Haunted Tokyo Tours

Haunted Tokyo Tours

It makes sense that Tokyo should be haunted. Whether you believe in ghosts or not, what you've got here is a vast sprawl of humanity, and those not busy being born are busy dying (as a curly-haired man once said), often in the kind of violent and traumatic ways that experts on the paranormal claim promote supernatural vengeance. For centuries, Tokyo has suffered earthquakes, fire bombing, mass suicides and other forms of liberal blood letting - you'd almost expect every street to have a ghoul of its own. 

Most self-respecting cities respond to their local hauntings in the only sensible way possible: by making money out of them. London, New York, old York — each have a dedicated ghost walking tour. It's actually surprising that it's taken Tokyo so long to catch on, but with the arrival last year of Haunted Tokyo Tours, our great city can now get down amongst the gravestones with a sense of pride.

On a frigid February afternoon, Time Out Tokyo joined the very passionate and professional Lilly Fields, tour director, for a two-hour trek around some of city's most spooky locations. Lilly has been in the city for 25 years and her own interest in all that goes bump in the night eventually led her to string together a series of walks for the similarly ghost-curious. 

The tour began at the notoriously creepy Tamiya Shrine, a stone's throw from Yotsuya Station. This, as most Japanese people and international horror film aficionados will be able to tell you, is the home of Oiwa, an Edo era housewife poisoned by her randy husband as he pursued a younger woman. During her long, agonising death, she lost her hair and most of the flesh from her face, and, at some point, came upon the truth, vowing to return to haunt her errant man on the event of her death. We won't spoil the ending for you, suffice to say that revenge was sweet — and scary enough that the people of the Yotsuya area still offer up vast quantities of sake in an attempt to subdue the wandering spirit. 'I have a friend who lives near here,' explains Lilly, 'and her Japanese friends won't visit her, for fear of encountering or angering Oiwa.' Indeed, during our brief visit, we saw a group of salarymen arrive, hover around outside the shrine, plump up the courage to enter, and then scarper fairly sharpish as though something had seriously spooked them.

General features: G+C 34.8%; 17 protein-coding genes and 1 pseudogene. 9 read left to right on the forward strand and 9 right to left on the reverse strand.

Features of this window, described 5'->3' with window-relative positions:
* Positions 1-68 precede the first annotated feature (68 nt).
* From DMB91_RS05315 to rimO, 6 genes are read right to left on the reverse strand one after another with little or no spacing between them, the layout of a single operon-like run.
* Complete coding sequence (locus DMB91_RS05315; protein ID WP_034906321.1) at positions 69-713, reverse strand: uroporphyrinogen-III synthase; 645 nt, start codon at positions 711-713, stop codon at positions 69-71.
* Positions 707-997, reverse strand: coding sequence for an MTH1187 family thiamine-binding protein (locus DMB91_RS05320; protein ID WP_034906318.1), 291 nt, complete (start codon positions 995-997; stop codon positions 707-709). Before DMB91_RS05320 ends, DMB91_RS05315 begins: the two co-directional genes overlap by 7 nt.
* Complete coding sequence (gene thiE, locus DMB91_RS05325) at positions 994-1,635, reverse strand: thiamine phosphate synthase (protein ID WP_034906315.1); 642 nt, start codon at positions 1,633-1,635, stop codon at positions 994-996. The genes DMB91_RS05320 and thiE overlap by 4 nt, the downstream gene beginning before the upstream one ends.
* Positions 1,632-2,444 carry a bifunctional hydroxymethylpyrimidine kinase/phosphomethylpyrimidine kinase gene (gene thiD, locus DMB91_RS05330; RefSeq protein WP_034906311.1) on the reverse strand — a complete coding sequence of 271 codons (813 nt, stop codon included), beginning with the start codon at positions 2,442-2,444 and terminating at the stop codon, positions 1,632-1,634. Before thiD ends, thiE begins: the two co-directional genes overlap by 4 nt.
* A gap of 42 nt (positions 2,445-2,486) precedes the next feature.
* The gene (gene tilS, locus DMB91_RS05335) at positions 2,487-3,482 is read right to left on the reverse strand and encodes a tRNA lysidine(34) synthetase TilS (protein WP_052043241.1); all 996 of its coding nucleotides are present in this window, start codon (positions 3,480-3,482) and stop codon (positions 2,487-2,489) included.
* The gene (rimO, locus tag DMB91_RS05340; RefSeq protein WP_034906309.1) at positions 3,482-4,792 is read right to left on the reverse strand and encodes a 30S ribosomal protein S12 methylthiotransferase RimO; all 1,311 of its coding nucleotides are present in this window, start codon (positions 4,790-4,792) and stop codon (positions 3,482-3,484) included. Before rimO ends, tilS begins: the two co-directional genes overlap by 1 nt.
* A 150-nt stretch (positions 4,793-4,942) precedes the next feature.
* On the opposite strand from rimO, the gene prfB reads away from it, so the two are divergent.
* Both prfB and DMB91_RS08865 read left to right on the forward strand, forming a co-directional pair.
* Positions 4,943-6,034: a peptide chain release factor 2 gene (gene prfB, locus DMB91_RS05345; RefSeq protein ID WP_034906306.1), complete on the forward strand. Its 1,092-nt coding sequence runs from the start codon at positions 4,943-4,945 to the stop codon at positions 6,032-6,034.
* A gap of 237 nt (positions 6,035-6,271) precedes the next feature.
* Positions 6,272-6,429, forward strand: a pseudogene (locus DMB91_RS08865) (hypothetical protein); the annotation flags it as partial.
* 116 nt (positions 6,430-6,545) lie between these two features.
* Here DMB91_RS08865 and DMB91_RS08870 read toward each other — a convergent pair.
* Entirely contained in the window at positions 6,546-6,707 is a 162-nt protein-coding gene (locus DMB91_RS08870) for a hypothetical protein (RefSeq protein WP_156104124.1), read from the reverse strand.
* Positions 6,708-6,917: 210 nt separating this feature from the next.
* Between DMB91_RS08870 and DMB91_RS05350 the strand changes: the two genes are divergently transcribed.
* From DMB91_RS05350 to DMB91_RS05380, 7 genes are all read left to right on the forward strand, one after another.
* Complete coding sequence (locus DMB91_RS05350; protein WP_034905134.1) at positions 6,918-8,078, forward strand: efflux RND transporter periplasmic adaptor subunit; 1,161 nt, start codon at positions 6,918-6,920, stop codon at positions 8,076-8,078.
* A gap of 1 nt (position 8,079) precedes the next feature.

Stranger still was the Uchumura UFO shop, a kilometre or so up the road. Lilly, clearly warming to one of her favourite spots on the tour, showed us photos of the proprietor — a hirsute gentleman with a penchant for tin-foil hats — who believes himself to have originated from another planet. He has followers who believer themselves to have done similar. They wear tin foil hats, too. Even without the hats, their planet obviously has a very well developed sense of humour: the owner is selling chunks of 'meteorite' for ¥10,000 a piece. Stranger still, he's obviously selling enough of it to maintain a large shop in central Tokyo.

The tour wound through extensive lanes, many of which we'd never have stumbled down without a guide as well-informed as Lilly. Every temple and shrine we passed through had a tale, every backstreet a backstory. On occasion, it was the normal rather than paranormal sights that really stood out. Taisou-ji Temple had a couple of admittedly freakish and looming statues, but it was the layered cakes of salt piled up in the courtyard corner, the result of years of superstitious but very human salt throwing, that felt like the real find. Needless to say, Lilly was able to explain this as well as she did the Oiwa story an hour earlier, making the tour informative for both the casual tourist and the experienced Japanophile alike.

While the walk took a good two hours, there was no sense of hurry, and it felt very much as though Lilly could've gone on for longer - she certainly had enough stories to tell. Indeed, her company runs a variety of rambling walks through different aspects of Tokyo's folksy landscape - both the graveyard tour and the 'yokai' exploration suit even more focused and specialist tastes. Whichever you choose, the likelihood is that you'll find a part of the capital you hadn't yet come across, not to mention a great story to go with it.

Haunted Tokyo Tours cost ¥3,000 yen per person, or $30 in advance, and can be booked via Haunted Tokyo Tours. Children are welcome on some of the tours, though it should be noted that both the content and the distance covered may not be appropriate. If you are concerned, check with Lilly beforehand

By Jon Wilks
Please note: All information is correct at the time of writing but is subject to change without notice.


Add your comment

Copyright © 2014 Time Out Tokyo